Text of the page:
My history with farmers’ markets goes way back…all the way back to the beginning. When I was a year old, my mom started selling apples and vegetables and bread at the Corvallis Wednesday Farmers’ Market (the second longest running farmers’ market in the state I believe), so basically I grew up at and around the market. When I was little, my mom would pack half her van with toys to keep my brother and I occupied. I remember making myself wake up super early and crying/begging my mom (who was trying to sneak off without me) to let me come with her to the Albany Saturday Market. (There was a doughnut store around the corner from the market, and I’m pretty sure some of my enthusiasm for the market was doughnut-related.) During my days at the market, I would mostly play around the van and occasionally help out a little by stocking up bins of greens and baskets of garlic. I loved seeing regular customers every week and listening in on adult conversations on all kinds of subjects but mostly food and families.
One time when I was eleven, my mom needed to drive my brother to Eugene (about an hour away) on a Saturday, so instead of forfeiting a week at the farmers’ market, she went to the site early in the morning, set everything up, and then left me (somewhat supervised by the neighboring vendors) to run the booth by myself for the next several hours. I remember being nervous about my responsibilities but super proud when my mom came back to collect me and the goods. I managed to dole out her wares, collect the money, and give proper change without any major mishaps.
At seventeen, I got my first real summer job working for Denison Farms. I did some general farm laboring but I also staffed their farmers’ market booth twice a week. My experience kinda sorta working for my mom had prepared me well for the job, and I also got great instruction and constructive criticism from my supervisor Doug (who still works the Denison market booth in Corvallis). From seventeen through 23, I spent nearly every Saturday of the spring, summer, and fall (and occasional Saturdays during the winter) waking up super early, setting up the booth, stocking produce, chatting with customers, collecting money, giving change, and then tearing everything down and packing it away at the end of the day. Even after my official career as a farmers’ market vendor ended around the time Levi was born, I still subbed occasionally at the Gathering Together Farm booth, and nowadays, you’ll often find me helping out my mom at the Oven & Earth table.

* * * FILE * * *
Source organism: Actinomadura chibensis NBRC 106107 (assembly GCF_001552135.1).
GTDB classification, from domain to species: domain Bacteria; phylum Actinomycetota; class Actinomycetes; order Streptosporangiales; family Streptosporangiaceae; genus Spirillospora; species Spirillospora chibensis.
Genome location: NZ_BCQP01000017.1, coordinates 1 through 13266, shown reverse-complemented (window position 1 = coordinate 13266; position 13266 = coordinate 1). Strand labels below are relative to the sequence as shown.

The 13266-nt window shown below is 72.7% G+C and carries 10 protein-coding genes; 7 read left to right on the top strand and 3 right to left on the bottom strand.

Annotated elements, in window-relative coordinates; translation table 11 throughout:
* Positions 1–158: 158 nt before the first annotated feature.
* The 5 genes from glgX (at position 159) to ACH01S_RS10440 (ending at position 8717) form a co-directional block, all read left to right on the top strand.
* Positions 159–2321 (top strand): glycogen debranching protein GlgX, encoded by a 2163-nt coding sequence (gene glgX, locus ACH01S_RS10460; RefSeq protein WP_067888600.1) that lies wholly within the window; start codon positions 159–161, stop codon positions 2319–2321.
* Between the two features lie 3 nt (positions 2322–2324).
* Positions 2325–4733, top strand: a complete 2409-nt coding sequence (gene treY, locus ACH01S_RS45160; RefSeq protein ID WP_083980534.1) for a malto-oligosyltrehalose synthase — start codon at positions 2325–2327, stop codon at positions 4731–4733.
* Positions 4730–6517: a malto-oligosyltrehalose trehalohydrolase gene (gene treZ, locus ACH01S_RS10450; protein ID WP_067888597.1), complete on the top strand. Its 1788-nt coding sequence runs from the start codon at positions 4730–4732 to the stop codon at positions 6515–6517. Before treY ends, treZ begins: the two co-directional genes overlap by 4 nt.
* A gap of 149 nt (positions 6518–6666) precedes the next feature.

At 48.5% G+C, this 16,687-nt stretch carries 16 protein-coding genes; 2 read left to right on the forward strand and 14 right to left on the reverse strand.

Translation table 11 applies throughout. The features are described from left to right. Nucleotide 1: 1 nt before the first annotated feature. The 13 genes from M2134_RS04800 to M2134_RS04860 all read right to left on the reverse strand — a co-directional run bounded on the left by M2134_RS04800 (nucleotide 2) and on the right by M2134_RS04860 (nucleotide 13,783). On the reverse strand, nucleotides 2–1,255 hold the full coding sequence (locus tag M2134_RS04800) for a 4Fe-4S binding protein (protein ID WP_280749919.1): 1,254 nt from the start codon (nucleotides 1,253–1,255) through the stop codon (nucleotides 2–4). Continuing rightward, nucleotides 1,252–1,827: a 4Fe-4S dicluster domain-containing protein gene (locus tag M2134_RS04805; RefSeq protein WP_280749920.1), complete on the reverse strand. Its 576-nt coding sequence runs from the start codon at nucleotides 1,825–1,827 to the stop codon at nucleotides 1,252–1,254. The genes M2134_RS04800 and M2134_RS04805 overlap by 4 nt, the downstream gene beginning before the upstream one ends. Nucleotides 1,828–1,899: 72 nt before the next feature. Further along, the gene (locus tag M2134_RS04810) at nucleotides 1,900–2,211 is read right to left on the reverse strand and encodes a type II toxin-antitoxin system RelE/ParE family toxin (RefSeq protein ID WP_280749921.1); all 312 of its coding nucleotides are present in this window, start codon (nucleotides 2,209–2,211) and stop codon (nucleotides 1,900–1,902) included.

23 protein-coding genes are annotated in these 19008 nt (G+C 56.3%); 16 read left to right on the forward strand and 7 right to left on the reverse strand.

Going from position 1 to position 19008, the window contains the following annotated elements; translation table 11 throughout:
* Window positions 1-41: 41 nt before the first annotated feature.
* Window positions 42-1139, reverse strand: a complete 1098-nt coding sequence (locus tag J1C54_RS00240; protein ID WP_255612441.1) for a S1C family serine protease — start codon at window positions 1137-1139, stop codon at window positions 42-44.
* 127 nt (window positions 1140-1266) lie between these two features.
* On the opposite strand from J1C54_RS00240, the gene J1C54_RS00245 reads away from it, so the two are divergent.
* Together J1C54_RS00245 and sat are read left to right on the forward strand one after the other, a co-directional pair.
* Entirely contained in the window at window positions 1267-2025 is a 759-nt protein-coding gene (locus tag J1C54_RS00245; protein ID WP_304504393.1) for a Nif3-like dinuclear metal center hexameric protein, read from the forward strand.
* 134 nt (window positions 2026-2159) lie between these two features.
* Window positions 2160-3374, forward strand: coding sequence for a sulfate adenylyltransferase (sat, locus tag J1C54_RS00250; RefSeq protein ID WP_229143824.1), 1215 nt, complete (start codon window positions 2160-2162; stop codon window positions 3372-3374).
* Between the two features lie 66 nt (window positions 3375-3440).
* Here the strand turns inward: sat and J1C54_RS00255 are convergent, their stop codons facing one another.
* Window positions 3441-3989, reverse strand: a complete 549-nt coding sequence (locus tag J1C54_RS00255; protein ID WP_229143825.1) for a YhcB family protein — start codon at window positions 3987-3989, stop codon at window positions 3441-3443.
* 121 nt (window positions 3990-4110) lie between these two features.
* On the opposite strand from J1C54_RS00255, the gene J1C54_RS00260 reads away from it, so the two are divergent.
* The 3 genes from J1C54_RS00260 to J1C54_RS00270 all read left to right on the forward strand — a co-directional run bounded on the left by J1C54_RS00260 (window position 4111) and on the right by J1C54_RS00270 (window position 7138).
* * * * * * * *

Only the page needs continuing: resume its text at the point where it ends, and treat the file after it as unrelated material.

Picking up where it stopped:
At this point, some of my mom’s customers have known me for thirty years. They’ve watched me grow up and have kids of my own. Some of the customers I formed relationships with as a vegetable-savvy teenager still come by to chat with me, and I’ve seen other vendors’ and coworkers’ kids enter and then graduate from high school. Though the weeks and the seasons seemed to pass in a blur, when I stop to think about it, I have so many specific farmers’ market memories that hold fast to special times and special people.
The weird thing about my relationship to the local farmers’ market is that it has very little to do with being a customer myself. Sure I’ll buy a lemonade, a loaf of bread, or a couple bunches of spring carrots on occasion, but so few of my thousands of hours in that space have been spent shopping. Even now when I want to move through the crowds, I’ll cut out to the sidewalk and zoom past the booths that don’t interest me and the leisurely strollers that are window shopping until I can cut back in at my destination. Yellow watermelon and purple cauliflower don’t awe me anymore, and I’m definitely over Gathering Together Farm‘s famous potato doughnuts. I still love the farmers’ market, but I love it as an insider not as a consumer.
For the next few weeks, I’m going to be doing some photography and social media work for the Corvallis Saturday Farmers’ Market, and just like that, I’ve found another way to move behind the scenes in a productive way after being out of the loop for a while. This past Saturday, I had a really good time trying to see the market from unbiased customers’ eyes, and I felt like having a legit job made it a lot easier to get acquainted with some of the vendors I’d never talked to before.
I usually think of late spring markets as being somewhat sparse. In the nice weather, everyone wants to be gorging on tomatoes and melons, but instead there are only tomato plants and preserves made from last summer’s fruit. That said, the berries are starting to come in, and the flowers are gorgeous, so the displays are pretty bountiful. Here’s some of what I saw…